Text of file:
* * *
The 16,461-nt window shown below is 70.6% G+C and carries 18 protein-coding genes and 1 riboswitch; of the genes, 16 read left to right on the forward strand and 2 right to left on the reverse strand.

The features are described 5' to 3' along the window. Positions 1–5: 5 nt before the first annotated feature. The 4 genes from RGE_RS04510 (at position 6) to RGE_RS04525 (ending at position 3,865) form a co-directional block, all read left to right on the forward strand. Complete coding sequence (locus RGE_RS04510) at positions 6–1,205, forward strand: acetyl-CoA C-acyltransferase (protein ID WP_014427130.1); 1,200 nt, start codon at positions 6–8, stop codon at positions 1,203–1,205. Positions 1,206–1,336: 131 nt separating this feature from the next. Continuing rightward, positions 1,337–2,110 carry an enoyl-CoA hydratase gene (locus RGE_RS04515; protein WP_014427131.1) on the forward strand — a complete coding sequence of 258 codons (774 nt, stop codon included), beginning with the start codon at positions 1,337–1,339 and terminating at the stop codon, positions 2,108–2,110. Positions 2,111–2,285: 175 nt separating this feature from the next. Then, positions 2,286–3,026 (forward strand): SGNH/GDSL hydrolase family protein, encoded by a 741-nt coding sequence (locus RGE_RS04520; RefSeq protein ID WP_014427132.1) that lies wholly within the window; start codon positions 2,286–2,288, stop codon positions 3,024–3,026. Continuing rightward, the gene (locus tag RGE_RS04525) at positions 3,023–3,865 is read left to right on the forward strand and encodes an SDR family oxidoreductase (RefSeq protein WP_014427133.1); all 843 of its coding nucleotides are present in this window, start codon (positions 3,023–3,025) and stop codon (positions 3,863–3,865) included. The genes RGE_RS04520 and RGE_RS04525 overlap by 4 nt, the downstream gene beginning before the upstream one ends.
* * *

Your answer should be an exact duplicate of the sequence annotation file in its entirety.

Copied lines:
The 16,461-nt window shown below is 70.6% G+C and carries 18 protein-coding genes and 1 riboswitch; of the genes, 16 read left to right on the forward strand and 2 right to left on the reverse strand.

The features are described 5' to 3' along the window. Positions 1–5: 5 nt before the first annotated feature. The 4 genes from RGE_RS04510 (at position 6) to RGE_RS04525 (ending at position 3,865) form a co-directional block, all read left to right on the forward strand. Complete coding sequence (locus RGE_RS04510) at positions 6–1,205, forward strand: acetyl-CoA C-acyltransferase (protein ID WP_014427130.1); 1,200 nt, start codon at positions 6–8, stop codon at positions 1,203–1,205. Positions 1,206–1,336: 131 nt separating this feature from the next. Continuing rightward, positions 1,337–2,110 carry an enoyl-CoA hydratase gene (locus RGE_RS04515; protein WP_014427131.1) on the forward strand — a complete coding sequence of 258 codons (774 nt, stop codon included), beginning with the start codon at positions 1,337–1,339 and terminating at the stop codon, positions 2,108–2,110. Positions 2,111–2,285: 175 nt separating this feature from the next. Then, positions 2,286–3,026 (forward strand): SGNH/GDSL hydrolase family protein, encoded by a 741-nt coding sequence (locus RGE_RS04520; RefSeq protein ID WP_014427132.1) that lies wholly within the window; start codon positions 2,286–2,288, stop codon positions 3,024–3,026. Continuing rightward, the gene (locus tag RGE_RS04525) at positions 3,023–3,865 is read left to right on the forward strand and encodes an SDR family oxidoreductase (RefSeq protein WP_014427133.1); all 843 of its coding nucleotides are present in this window, start codon (positions 3,023–3,025) and stop codon (positions 3,863–3,865) included. The genes RGE_RS04520 and RGE_RS04525 overlap by 4 nt, the downstream gene beginning before the upstream one ends.